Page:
V & Z: On 2/10, the eve of the New Hampshire Primary, just 6 short/long days ago, you wrote: "...the small number of swing voters are not people who watch Chuck Todd. They are largely low-information voters who don't follow politics and vote based on factors like what someone looks like or what their voice sounds like." That morning, I was prepared to argue that LOTS of voters make their choice based on these factors: ever since the advent of television and the Kennedy-Nixon debates, people have been able to perceive a lot more about their candidates than just their platform and history. Who is this person talking to me? As in Malcolm Gladwell's book Blink, these perceptions can be quickly made and decisive, and count for a great deal. Joe Biden: familiar, experienced, avuncular, well-meaning, but bad haircut, old, shaky; Pete Buttigieg: undeniably bright and well-spoken, maybe too pat and sure of himself given his relative lack of experience; Sen. Bernie Sanders (I-VT): committed and tireless, but in Chris Matthews' words, "always indicting"; Sen Elizabeth Warren (D-MA): obviously committed and hard-working, but a bit strident in overall affect. It's in these quick perceptions that perhaps Sen. Amy Klobuchar (DFL-MN) has an advantage: smoothly attractive, witty, tough, accomplished, willing to work with others, and willing to tout her own ability to beat Donald Trump.
And Trump: well, he is so cock-sure (sorry!) and egotistical, that he exudes supreme confidence and complete comfort in his own skin, orange though it may be, as long as the hair spray holds.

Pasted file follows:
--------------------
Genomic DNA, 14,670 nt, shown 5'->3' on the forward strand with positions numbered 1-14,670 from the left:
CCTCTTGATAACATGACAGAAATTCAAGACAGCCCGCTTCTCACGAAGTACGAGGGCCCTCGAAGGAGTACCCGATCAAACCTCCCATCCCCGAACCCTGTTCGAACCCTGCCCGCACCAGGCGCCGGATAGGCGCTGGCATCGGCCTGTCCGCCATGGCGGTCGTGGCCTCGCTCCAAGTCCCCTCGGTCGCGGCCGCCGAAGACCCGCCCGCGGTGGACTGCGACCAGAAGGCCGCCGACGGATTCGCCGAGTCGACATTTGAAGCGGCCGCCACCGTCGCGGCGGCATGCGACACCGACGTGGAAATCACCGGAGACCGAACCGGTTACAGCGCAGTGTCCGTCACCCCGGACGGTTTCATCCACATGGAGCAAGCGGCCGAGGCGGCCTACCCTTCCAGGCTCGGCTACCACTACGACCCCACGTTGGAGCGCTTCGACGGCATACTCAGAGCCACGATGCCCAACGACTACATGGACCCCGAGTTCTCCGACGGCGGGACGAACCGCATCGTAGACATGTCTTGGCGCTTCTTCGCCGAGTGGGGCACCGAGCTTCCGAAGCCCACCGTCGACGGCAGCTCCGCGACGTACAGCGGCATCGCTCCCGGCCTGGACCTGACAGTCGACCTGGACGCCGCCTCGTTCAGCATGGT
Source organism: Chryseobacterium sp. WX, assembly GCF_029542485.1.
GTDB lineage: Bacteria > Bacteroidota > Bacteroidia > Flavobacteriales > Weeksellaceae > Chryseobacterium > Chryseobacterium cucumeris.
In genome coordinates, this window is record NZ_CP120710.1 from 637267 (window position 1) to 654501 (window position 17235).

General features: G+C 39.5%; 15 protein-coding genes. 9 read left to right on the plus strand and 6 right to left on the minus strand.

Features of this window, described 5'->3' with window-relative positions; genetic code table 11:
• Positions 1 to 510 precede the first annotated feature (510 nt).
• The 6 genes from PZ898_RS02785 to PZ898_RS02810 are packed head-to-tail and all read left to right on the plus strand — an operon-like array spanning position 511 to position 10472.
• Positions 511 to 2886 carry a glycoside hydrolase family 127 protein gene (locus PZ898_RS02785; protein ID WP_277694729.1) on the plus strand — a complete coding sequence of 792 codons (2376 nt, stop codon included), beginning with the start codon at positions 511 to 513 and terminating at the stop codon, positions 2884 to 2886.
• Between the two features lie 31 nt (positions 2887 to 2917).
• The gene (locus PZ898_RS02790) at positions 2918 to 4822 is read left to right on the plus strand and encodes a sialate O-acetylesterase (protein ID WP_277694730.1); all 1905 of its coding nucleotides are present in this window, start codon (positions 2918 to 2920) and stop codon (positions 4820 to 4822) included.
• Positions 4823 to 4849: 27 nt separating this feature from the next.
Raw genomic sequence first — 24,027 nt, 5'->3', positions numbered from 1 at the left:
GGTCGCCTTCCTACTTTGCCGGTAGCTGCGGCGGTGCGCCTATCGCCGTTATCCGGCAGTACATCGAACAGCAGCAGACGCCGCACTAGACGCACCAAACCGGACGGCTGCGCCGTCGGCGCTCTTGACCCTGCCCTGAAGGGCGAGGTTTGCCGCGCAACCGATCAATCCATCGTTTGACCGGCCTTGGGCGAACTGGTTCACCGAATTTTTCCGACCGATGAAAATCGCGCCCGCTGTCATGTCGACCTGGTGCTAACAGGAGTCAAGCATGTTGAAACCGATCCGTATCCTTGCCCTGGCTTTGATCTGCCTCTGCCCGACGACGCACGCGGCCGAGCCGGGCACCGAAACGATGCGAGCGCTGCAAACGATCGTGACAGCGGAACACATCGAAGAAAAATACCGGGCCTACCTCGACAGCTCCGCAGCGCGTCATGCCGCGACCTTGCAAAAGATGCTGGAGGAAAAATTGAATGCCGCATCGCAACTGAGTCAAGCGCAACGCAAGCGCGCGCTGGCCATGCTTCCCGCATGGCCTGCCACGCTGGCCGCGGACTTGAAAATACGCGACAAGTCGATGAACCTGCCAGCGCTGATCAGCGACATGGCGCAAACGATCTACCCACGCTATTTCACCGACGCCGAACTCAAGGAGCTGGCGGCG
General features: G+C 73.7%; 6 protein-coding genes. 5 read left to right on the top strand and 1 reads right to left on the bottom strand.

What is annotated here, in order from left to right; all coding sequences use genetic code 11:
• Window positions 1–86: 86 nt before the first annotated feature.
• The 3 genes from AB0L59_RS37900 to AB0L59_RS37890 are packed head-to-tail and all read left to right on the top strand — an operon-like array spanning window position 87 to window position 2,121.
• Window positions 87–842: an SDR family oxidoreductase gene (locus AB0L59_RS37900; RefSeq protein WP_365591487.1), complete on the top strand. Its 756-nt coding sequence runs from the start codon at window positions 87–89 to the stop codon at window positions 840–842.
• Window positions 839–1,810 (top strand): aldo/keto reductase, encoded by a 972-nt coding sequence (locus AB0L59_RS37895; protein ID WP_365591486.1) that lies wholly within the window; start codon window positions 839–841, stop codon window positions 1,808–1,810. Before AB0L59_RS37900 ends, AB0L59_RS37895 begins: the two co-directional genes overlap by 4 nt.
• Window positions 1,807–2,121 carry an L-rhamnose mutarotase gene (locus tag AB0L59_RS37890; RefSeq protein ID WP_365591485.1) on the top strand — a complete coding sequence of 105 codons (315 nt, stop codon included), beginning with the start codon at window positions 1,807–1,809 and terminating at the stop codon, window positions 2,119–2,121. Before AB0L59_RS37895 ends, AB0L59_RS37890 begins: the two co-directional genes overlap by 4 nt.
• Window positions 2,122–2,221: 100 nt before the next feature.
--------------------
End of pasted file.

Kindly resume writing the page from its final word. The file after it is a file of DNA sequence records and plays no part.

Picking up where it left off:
And now, all of these "soft" considerations seem antiquated, as much things of the past as the burnished wooden ballot boxes that have been used for decades in Dixville Notch and Harts Location, New Hampshire. Trump, feeling totally unconstrained, vindicated, wronged, and ready for revenge, with enabling accomplices in the GOP Senate, and a lot more money than any of the currently official Democratic candidates could individually amass, has created a media juggernaut, social and otherwise, with the savvy of Brad Parscale. Perhaps, in order to survive in this Brave New World, the Dems must institute their own juggernaut in the person and money of Michael Bloomberg. Unless a candidate can command a media presence 24-7 in 15 states on Super Tuesday and have unlimited resources to convince voters that, despite a past of terrible racial discrimination, he will do whatever it takes, spend whatever it takes, to rid us of the Trump menace to our democracy, how can we win? However, will enough progressive and idealistic Democratic voters swallow their mistrust and loathing of yet another hyper-wealthy businessman who has in the past established policies that destroyed the lives of many persons of color? Will the fear of yet another disastrous 4 years of Trump be enough to get them to the polls in record numbers, because that is what it will take, nothing less.